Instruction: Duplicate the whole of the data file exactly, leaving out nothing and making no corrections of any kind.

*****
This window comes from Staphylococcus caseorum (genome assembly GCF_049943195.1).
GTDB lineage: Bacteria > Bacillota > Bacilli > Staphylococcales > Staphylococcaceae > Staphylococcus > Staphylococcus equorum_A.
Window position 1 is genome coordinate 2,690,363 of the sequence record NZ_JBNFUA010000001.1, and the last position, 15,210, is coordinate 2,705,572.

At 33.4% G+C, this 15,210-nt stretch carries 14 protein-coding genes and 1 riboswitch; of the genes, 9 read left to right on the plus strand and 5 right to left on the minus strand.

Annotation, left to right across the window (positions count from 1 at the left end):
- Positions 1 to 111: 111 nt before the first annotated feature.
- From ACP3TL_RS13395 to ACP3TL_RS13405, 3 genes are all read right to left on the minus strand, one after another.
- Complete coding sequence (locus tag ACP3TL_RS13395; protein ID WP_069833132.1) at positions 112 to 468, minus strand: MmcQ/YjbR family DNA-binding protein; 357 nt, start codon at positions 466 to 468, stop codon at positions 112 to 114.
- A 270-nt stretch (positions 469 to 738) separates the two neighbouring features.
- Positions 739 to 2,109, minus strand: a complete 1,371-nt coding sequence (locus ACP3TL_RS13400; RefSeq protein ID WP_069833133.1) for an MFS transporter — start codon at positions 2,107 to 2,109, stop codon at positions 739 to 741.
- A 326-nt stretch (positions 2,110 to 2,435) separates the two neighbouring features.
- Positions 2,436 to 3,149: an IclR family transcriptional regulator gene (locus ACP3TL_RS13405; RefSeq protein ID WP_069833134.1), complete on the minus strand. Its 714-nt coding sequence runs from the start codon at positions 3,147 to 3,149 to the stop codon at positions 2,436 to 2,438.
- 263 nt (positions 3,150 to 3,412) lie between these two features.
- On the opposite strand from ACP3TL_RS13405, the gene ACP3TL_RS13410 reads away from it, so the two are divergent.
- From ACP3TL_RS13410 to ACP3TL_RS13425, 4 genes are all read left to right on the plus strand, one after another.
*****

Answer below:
This window comes from Staphylococcus caseorum (genome assembly GCF_049943195.1).
GTDB lineage: Bacteria > Bacillota > Bacilli > Staphylococcales > Staphylococcaceae > Staphylococcus > Staphylococcus equorum_A.
Window position 1 is genome coordinate 2,690,363 of the sequence record NZ_JBNFUA010000001.1, and the last position, 15,210, is coordinate 2,705,572.

At 33.4% G+C, this 15,210-nt stretch carries 14 protein-coding genes and 1 riboswitch; of the genes, 9 read left to right on the plus strand and 5 right to left on the minus strand.

Annotation, left to right across the window (positions count from 1 at the left end):
- Positions 1 to 111: 111 nt before the first annotated feature.
- From ACP3TL_RS13395 to ACP3TL_RS13405, 3 genes are all read right to left on the minus strand, one after another.
- Complete coding sequence (locus tag ACP3TL_RS13395; protein ID WP_069833132.1) at positions 112 to 468, minus strand: MmcQ/YjbR family DNA-binding protein; 357 nt, start codon at positions 466 to 468, stop codon at positions 112 to 114.
- A 270-nt stretch (positions 469 to 738) separates the two neighbouring features.
- Positions 739 to 2,109, minus strand: a complete 1,371-nt coding sequence (locus ACP3TL_RS13400; RefSeq protein ID WP_069833133.1) for an MFS transporter — start codon at positions 2,107 to 2,109, stop codon at positions 739 to 741.
- A 326-nt stretch (positions 2,110 to 2,435) separates the two neighbouring features.
- Positions 2,436 to 3,149: an IclR family transcriptional regulator gene (locus ACP3TL_RS13405; RefSeq protein ID WP_069833134.1), complete on the minus strand. Its 714-nt coding sequence runs from the start codon at positions 3,147 to 3,149 to the stop codon at positions 2,436 to 2,438.
- 263 nt (positions 3,150 to 3,412) lie between these two features.
- On the opposite strand from ACP3TL_RS13405, the gene ACP3TL_RS13410 reads away from it, so the two are divergent.
- From ACP3TL_RS13410 to ACP3TL_RS13425, 4 genes are all read left to right on the plus strand, one after another.